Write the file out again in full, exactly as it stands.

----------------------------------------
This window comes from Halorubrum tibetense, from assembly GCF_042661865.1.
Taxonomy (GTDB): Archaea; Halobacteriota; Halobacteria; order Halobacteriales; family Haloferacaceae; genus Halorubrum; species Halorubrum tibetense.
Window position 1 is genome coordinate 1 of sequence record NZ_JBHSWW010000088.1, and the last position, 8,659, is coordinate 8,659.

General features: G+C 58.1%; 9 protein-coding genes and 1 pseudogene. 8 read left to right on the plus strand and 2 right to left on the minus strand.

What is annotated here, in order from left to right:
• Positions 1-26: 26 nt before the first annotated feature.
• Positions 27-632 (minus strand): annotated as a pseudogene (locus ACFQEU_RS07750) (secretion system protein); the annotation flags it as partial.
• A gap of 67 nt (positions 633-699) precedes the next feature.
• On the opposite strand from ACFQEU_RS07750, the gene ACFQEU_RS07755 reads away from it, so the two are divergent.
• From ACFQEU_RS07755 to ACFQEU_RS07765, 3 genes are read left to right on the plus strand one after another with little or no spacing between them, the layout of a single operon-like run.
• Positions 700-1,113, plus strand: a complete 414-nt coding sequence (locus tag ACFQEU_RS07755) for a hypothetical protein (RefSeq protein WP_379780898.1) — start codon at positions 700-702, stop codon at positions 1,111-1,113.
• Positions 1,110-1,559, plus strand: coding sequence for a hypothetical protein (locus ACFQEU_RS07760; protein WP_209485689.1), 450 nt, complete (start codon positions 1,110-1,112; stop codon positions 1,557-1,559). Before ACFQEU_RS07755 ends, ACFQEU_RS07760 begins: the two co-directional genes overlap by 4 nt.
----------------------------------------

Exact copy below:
This window comes from Halorubrum tibetense, from assembly GCF_042661865.1.
Taxonomy (GTDB): Archaea; Halobacteriota; Halobacteria; order Halobacteriales; family Haloferacaceae; genus Halorubrum; species Halorubrum tibetense.
Window position 1 is genome coordinate 1 of sequence record NZ_JBHSWW010000088.1, and the last position, 8,659, is coordinate 8,659.

General features: G+C 58.1%; 9 protein-coding genes and 1 pseudogene. 8 read left to right on the plus strand and 2 right to left on the minus strand.

What is annotated here, in order from left to right:
• Positions 1-26: 26 nt before the first annotated feature.
• Positions 27-632 (minus strand): annotated as a pseudogene (locus ACFQEU_RS07750) (secretion system protein); the annotation flags it as partial.
• A gap of 67 nt (positions 633-699) precedes the next feature.
• On the opposite strand from ACFQEU_RS07750, the gene ACFQEU_RS07755 reads away from it, so the two are divergent.
• From ACFQEU_RS07755 to ACFQEU_RS07765, 3 genes are read left to right on the plus strand one after another with little or no spacing between them, the layout of a single operon-like run.
• Positions 700-1,113, plus strand: a complete 414-nt coding sequence (locus tag ACFQEU_RS07755) for a hypothetical protein (RefSeq protein WP_379780898.1) — start codon at positions 700-702, stop codon at positions 1,111-1,113.
• Positions 1,110-1,559, plus strand: coding sequence for a hypothetical protein (locus ACFQEU_RS07760; protein WP_209485689.1), 450 nt, complete (start codon positions 1,110-1,112; stop codon positions 1,557-1,559). Before ACFQEU_RS07755 ends, ACFQEU_RS07760 begins: the two co-directional genes overlap by 4 nt.